One of my realtor came back with comps. She’s like, “Altogether it is probably worth about $1.1 million, $1.2 million,” and in the packet they said it only needs about $10,000 worth of work to get everything completely ready. I’m like, “$10,000, that’s not bad. That’s pretty cheap.” Probably some paint and carpet, we’re good to go. I’m thinking that I really liked this but I don’t have the money. The great thing about this deal is it really helped me overcome my fear of raising private capital. Here I am looking at an asset, 29 doors that’s worth $1.2 million, $1.3 million based on comps. They want $550,000 for it. I know the vendors, I know the area, I’m not worried about some fix and flip stuff because I know that stuff. I make a low-ball offer sitting in at $500,000, sent it in email. Then the guy calls me back, “We’ve got your bid. We’re waiting for bids throughout the weekend. We’ll call those whoever’s winning on Monday.” That was on a Thursday or Friday.
Friday afternoon I spent just calling. I’d make a few phone calls. I’m calling people that I’ve met, business cards at expos. I kept them all in a database, Excel spreadsheet, people that I knew that were investors. In three and a half, four hours making phone calls, I had five, maybe six people that were willing to fund the whole thing. They’re like, “Scott, we like this, the numbers look good, everything turns out good, we’ll fund it.” They’re like, “We like the numbers, it makes sense.” Fast forward Monday morning, I’m getting ready and thinking about it. I get ready to go to the office and the phone rings at 9:00 and it’s the guy plus his two partners.
They’re like, “We like your offer but can you come up to $515,000?” I’m like, “Sure, I’ll come up with $515,000.” They’re like, “You’re the winner then.” I said I’d like to drive by the properties, I was planning on driving down this Friday, it’s like a holiday or something and take a look. They’re like, “We’re going down there this Thursday, Friday too. We’ll meet at the properties, we’ll walk around, take a look at everything.” “I’ll just write the contract then.” They wanted $1,000 earnest money and $500 option fee. I was like, “We’ll sign it once I take a look at it.” We get down there, I’m all excited to go and I get my buddy involved. I said, “Do you want to come down with me on this deal?” He’s like, “Yes.”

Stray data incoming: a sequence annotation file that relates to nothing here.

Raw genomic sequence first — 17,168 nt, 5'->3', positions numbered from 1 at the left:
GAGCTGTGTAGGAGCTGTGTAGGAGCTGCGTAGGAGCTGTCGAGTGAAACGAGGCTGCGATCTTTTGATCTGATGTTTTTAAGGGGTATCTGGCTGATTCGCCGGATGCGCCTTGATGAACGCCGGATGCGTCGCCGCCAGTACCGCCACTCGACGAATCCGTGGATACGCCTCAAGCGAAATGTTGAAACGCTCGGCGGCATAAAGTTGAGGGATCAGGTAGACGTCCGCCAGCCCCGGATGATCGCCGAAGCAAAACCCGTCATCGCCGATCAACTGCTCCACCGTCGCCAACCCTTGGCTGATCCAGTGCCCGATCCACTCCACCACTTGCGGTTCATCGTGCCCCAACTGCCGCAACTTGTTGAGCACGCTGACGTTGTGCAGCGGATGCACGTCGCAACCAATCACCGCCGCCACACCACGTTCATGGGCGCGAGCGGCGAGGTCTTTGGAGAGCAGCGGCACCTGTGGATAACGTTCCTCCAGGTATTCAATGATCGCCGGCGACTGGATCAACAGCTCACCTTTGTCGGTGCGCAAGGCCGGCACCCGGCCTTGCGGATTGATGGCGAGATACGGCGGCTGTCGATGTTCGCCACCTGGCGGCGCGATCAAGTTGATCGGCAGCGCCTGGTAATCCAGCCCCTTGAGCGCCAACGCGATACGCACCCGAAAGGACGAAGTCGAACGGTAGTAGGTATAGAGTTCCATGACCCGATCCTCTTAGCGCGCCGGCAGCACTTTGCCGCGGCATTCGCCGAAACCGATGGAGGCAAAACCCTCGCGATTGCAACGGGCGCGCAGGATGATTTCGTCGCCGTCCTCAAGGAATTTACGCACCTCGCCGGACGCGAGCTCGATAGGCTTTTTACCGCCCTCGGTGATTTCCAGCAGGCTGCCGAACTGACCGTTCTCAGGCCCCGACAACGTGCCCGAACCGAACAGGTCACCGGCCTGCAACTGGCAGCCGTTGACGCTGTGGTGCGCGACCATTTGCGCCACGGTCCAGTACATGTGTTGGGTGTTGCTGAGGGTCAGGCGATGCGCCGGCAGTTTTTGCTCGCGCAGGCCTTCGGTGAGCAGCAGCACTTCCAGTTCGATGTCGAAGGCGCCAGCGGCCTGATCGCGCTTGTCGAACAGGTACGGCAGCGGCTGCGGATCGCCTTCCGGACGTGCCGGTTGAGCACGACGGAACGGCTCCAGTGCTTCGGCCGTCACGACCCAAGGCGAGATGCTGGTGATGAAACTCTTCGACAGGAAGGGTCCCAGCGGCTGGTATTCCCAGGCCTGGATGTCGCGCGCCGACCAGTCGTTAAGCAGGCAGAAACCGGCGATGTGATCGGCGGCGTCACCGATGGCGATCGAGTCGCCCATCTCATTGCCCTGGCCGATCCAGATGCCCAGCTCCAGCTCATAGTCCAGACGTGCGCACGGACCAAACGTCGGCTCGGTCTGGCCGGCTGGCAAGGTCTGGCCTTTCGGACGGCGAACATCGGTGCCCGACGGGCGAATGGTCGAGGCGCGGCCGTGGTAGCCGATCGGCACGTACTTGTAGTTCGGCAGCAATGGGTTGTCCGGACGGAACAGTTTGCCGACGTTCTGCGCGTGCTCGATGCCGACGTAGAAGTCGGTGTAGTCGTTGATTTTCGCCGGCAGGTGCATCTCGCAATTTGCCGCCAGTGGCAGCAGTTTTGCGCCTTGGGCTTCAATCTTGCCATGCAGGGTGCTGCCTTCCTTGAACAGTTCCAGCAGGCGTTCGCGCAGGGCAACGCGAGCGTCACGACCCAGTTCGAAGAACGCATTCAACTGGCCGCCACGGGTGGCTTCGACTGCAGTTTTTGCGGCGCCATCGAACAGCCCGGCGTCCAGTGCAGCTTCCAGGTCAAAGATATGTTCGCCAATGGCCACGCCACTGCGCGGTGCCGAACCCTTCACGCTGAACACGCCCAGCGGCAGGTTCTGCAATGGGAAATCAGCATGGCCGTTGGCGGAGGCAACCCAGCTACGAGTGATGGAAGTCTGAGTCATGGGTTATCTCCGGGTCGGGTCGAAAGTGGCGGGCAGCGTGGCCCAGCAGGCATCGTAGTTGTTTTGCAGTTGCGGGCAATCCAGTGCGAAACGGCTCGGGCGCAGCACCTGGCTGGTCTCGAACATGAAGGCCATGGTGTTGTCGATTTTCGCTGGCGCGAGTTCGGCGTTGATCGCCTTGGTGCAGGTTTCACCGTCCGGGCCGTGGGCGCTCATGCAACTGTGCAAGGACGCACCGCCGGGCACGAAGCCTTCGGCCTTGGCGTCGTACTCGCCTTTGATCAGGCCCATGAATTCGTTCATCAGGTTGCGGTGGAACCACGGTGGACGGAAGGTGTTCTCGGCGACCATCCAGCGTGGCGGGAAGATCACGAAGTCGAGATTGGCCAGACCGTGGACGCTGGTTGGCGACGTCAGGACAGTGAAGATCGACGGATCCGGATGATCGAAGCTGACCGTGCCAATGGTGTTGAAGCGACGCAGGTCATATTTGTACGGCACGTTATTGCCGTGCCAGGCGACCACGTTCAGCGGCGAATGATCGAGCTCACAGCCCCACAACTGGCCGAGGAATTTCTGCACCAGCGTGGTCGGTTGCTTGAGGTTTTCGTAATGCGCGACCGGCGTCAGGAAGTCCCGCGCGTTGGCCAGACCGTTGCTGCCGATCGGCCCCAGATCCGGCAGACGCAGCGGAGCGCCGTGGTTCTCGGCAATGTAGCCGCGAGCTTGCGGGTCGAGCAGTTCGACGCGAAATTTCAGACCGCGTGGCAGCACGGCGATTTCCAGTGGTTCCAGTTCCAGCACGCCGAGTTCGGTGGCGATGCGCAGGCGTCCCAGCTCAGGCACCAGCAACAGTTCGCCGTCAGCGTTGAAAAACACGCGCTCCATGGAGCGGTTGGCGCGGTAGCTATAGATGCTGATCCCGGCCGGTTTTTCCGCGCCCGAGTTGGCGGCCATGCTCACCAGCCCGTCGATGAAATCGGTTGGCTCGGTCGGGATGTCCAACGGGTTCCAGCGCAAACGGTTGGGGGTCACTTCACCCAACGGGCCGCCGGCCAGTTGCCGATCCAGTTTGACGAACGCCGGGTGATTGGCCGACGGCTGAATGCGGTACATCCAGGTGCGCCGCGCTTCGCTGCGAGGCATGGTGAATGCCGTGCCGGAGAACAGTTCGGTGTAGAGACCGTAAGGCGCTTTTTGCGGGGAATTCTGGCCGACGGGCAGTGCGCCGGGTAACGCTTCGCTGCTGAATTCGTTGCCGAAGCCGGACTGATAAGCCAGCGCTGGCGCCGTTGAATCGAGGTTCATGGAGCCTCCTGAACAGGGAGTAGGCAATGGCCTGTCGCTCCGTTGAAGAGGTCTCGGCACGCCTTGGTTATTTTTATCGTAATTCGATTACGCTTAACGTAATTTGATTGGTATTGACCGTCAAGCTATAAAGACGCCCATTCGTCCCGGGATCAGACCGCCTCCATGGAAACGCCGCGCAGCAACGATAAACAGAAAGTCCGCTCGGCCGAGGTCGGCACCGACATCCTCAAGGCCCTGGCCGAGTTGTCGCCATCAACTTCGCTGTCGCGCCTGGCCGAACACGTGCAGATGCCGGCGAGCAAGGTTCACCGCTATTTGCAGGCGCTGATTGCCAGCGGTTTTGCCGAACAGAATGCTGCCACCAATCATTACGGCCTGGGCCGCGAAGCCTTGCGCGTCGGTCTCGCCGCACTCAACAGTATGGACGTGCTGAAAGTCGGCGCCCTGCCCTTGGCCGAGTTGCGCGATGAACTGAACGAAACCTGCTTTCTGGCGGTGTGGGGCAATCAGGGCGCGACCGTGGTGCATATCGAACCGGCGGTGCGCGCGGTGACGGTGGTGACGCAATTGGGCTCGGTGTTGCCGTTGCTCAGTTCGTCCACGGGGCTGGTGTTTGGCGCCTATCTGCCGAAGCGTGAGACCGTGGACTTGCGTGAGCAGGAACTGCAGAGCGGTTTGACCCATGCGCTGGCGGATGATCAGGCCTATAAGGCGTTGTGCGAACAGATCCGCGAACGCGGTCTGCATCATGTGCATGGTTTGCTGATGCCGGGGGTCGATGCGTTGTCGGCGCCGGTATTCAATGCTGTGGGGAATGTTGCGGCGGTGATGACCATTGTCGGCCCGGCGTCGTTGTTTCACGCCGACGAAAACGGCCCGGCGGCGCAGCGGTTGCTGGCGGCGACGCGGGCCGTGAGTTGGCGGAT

Thursday night, we drive down there. Friday morning, we drive over to one of the places where it’s supposed to be where these guys are at. We get there. In the packet, they had pictures of each property that looked decent. We have this duplex and from the outside, it’s white, wood, blue trim, looks pretty nice. When you walk into one side of it, it was like a fun house. The roof is draping, the floor’s buckling. If you drop the marble it will split into twelve pieces because we’re still confused on which way to go first. Cobwebs everywhere. I’m like, “This might be the one that needs the most amount of work.” We go to the next door, it’s about the same, unoccupied. Then we take a ride to go look at the nineplex and this thing had a lien on it. I’m not talking about a mortgage on it, it actually had a lien on it.
We get there, the doors are cut off at the bottom to go in so they can close the doors. We go upstairs, downstairs. There are dead rats in the stairwell. We go into each room, it’s vacant. They don’t have copper fittings or even any type of fittings. It’s basically a PVC, straight up, turn on and off valve for their hot water, cold water. I’m like, “This is looking like crap.” It just gets worse, there’s a lot more than $10,000 to get this thing occupied. Then we go to a triplex, which is occupied. Tenants were in it but it was like a slum world. They get the little small gas stove and it’s all rusted out. We walked behind that, the copper pipes are all rusted. It’s like a match away from exploding. We get to about three quarters of the way with the last one, the last three properties like duplexes and another triplex. They were in good condition, pristine and rent ready. They were good to go. They were in good condition.